Guest Post by Johanna Mills, Marketing & Business Development Manager
Once upon a time, a pandemic spread across the globe, making in-person networking a near impossibility.
Many millennials and almost all zoomers were already doing most of their networking online (Instagram, Twitter, Snapchat, TikTok, YouTube, Slack, Reddit, WhatsApp, Discord, multi-player video games, Among Us marathons, etc.) and were very familiar with navigating the digital universe. This pandemic did not interrupt their ability to connect to their friends and favourite influencers/celebs. If anything, their networks grew.
Some tech-forward Gen-X-ers and prodigious boomers were comfortable with Facebook and had perhaps even strayed over to Instagram if only to see what their kids and grandkids were up to. So, while they were still able to waste hours of their lives scrolling through other peoples’ unfounded opinions, and remain in tenuous touch, they were starting to miss connecting with many of their friends and colleagues as the pandemic wore on.
And then there were the rest, who by generational default, or by personal choice, had eschewed social media, and had thus far remained true to the in-person business lunch/micro-brewpub hang, industry glad-handing event/local meetup group, and ubiquitous golf/frisbee-golf game.
What were these folks to do if they wanted to stay in touch with their clients, and even more importantly, their POTENTIAL CLIENTS during a pandemic? The most they could hope for was to run into an acquaintance in the liquor store line-up and hope it was slow-moving enough, and that you still had sufficient hearing, to set up a phone call later in the week.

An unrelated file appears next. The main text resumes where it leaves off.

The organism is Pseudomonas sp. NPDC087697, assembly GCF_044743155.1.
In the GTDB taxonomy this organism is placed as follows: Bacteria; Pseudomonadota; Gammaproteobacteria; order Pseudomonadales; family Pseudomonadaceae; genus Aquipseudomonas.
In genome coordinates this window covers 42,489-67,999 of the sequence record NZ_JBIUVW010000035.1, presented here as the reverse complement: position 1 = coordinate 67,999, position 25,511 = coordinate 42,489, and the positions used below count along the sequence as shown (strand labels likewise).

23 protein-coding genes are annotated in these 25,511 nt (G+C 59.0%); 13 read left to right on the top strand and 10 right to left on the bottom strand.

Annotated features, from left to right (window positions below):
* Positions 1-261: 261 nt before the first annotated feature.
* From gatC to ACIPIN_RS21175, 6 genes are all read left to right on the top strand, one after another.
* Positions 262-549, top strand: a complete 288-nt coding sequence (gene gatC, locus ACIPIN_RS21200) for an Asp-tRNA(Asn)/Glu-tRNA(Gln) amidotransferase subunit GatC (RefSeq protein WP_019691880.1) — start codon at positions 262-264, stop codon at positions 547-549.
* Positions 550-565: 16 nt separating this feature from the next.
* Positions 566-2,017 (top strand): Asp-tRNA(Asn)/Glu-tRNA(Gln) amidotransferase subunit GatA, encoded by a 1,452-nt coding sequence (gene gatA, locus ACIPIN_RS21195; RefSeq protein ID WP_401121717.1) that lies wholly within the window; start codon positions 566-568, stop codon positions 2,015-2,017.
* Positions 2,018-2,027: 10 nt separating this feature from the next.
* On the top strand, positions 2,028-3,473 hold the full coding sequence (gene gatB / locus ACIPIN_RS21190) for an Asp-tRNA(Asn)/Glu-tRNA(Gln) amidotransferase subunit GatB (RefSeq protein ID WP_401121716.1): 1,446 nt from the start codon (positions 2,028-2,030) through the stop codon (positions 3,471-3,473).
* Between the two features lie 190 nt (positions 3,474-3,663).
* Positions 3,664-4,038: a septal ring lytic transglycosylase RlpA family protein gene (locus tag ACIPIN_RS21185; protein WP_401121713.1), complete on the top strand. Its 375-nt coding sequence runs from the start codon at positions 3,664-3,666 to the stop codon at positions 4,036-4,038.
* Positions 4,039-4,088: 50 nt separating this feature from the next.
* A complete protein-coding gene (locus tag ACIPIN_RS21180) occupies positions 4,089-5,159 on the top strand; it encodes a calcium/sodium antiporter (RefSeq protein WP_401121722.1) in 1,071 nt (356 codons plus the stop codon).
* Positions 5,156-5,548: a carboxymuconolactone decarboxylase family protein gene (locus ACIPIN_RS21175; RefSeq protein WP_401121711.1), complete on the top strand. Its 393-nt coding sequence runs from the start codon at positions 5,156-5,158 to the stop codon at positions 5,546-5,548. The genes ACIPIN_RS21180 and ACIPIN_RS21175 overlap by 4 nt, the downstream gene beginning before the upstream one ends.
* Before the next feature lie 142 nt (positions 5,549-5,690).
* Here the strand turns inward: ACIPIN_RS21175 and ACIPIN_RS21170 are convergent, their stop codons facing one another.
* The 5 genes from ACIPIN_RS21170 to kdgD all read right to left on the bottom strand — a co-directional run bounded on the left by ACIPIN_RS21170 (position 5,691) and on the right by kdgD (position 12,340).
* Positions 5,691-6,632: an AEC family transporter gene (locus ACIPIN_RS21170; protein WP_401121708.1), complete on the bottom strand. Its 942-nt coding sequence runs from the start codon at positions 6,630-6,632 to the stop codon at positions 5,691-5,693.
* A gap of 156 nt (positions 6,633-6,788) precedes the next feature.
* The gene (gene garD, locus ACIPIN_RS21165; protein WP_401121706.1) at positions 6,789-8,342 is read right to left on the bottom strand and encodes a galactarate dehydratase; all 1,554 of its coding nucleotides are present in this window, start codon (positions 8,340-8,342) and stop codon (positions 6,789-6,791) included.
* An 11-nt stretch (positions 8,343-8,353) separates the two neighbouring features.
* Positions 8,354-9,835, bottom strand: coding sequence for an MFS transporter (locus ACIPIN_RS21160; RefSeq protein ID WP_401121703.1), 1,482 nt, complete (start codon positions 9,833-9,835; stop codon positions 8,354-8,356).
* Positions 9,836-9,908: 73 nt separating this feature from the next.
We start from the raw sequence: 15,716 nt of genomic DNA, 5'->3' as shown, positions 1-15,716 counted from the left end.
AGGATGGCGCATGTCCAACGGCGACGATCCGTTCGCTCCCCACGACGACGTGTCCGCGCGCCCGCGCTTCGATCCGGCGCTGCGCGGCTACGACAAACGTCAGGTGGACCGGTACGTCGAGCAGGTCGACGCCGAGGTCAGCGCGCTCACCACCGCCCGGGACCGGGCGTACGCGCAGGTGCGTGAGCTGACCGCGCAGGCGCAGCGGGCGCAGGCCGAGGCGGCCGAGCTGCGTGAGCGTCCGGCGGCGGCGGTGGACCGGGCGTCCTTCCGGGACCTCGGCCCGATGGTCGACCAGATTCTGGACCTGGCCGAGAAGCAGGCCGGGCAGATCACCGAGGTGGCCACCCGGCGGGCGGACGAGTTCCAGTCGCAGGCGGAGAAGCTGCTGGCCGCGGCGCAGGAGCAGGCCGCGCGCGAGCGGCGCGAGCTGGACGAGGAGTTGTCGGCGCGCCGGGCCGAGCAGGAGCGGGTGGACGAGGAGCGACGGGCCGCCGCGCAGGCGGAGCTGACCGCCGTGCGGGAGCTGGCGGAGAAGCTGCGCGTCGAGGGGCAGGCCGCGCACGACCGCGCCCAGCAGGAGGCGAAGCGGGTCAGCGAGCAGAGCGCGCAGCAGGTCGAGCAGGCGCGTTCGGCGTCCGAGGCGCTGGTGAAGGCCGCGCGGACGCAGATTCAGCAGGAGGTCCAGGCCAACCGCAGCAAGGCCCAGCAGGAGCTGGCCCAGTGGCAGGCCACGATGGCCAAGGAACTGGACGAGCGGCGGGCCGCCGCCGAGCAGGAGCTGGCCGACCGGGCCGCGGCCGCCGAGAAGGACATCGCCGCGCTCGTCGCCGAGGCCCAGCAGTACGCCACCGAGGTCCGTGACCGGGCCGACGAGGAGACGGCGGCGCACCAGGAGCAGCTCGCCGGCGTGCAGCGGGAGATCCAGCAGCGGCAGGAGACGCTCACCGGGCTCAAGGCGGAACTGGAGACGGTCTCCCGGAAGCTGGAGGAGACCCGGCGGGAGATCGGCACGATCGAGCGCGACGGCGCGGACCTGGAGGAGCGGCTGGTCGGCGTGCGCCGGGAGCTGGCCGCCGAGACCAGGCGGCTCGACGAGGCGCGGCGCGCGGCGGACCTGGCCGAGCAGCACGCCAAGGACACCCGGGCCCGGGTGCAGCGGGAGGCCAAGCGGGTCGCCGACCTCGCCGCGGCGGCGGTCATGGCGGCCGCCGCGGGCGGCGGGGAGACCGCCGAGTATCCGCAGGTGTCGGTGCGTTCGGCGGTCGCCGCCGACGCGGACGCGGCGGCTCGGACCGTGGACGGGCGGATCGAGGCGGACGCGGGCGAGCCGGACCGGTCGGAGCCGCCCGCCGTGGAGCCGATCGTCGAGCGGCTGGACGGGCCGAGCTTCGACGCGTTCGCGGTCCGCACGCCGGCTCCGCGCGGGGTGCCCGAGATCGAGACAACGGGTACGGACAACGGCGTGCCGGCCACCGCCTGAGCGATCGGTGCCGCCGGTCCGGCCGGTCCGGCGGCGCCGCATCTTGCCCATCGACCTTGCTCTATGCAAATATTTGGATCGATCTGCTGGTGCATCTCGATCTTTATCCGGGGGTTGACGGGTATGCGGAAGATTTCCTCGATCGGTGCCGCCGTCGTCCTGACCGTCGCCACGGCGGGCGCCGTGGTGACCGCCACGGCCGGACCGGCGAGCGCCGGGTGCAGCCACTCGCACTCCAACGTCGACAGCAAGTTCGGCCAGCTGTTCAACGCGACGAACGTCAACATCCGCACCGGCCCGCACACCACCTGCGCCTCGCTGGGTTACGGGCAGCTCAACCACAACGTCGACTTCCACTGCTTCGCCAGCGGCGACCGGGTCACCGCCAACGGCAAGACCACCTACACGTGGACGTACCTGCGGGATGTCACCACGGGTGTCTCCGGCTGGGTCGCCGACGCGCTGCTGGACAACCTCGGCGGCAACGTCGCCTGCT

Did you know that during the Spanish Flu, new client acquisition dropped by 90%? I have no idea if this is true, but it could be. And do you know why? Because they did not have the internet. That’s right. There was no convenient, free, and safe online marketplace to meet, share knowledge, make valuable connections, and get new business. They also didn’t have antibiotics. Poor buggers.
Luckily for us, we do not have to risk our health to connect with our clients and referral sources. And it does not cost us a red cent, for those Canadians who remember pennies.
You simply need to set up a free LinkedIn account, start connecting with your friends, colleagues, competitors, and relevant community, industry, and trade associations (especially as relates to your clients or potential clients), and exes (optional) – and engage with your connections for a few minutes each day.
Many well-intentioned folks created LinkedIn accounts that they went on to not use, which is almost worse than having an account at all. It’s like putting up a shiny new store sign in front of an abandoned building. And then people walk by that building and they get a creepy haunted feeling. Maybe I’m exaggerating, but it definitely sends a message that you lack follow-through.
Okay, maybe that’s still a bit much – but if I get a referral for someone, and I go check them out online, and it’s clear they haven’t spent any time updating their LinkedIn profile, and then I check out my other referral who has a recent picture, a ton of great connections, recent experience listed and has published an article or two in the last year on the topic I am interested in – well, I am probably more likely to reach out to them first. It’s called opportunity cost. Look it up (I had to).
All of this to say, to not take advantage of LinkedIn to find clients is like wanting a romantic partner, but never leaving the house. Yes, you’ll get set up on some dates, and they may occasionally be fun, but your soulmates may be at the party and you’ll never know. Also, you are polygamous. That way the anecdote works better.
So, all said, set some time aside to dedicate to your LinkedIn account. There are tons of great how-to videos on YouTube. Do it when you would have watched Emily in Paris. It’s a much better use of your time and you won’t feel sullied afterward.
I promise that if you start using LinkedIn properly, you will get richer. Or definitely not poorer. And at least you can say you tried!
Johanna Mills is the Marketing and Business Development Manager at a law firm in Vancouver, Canada. Connect with Johanna on LinkedIn.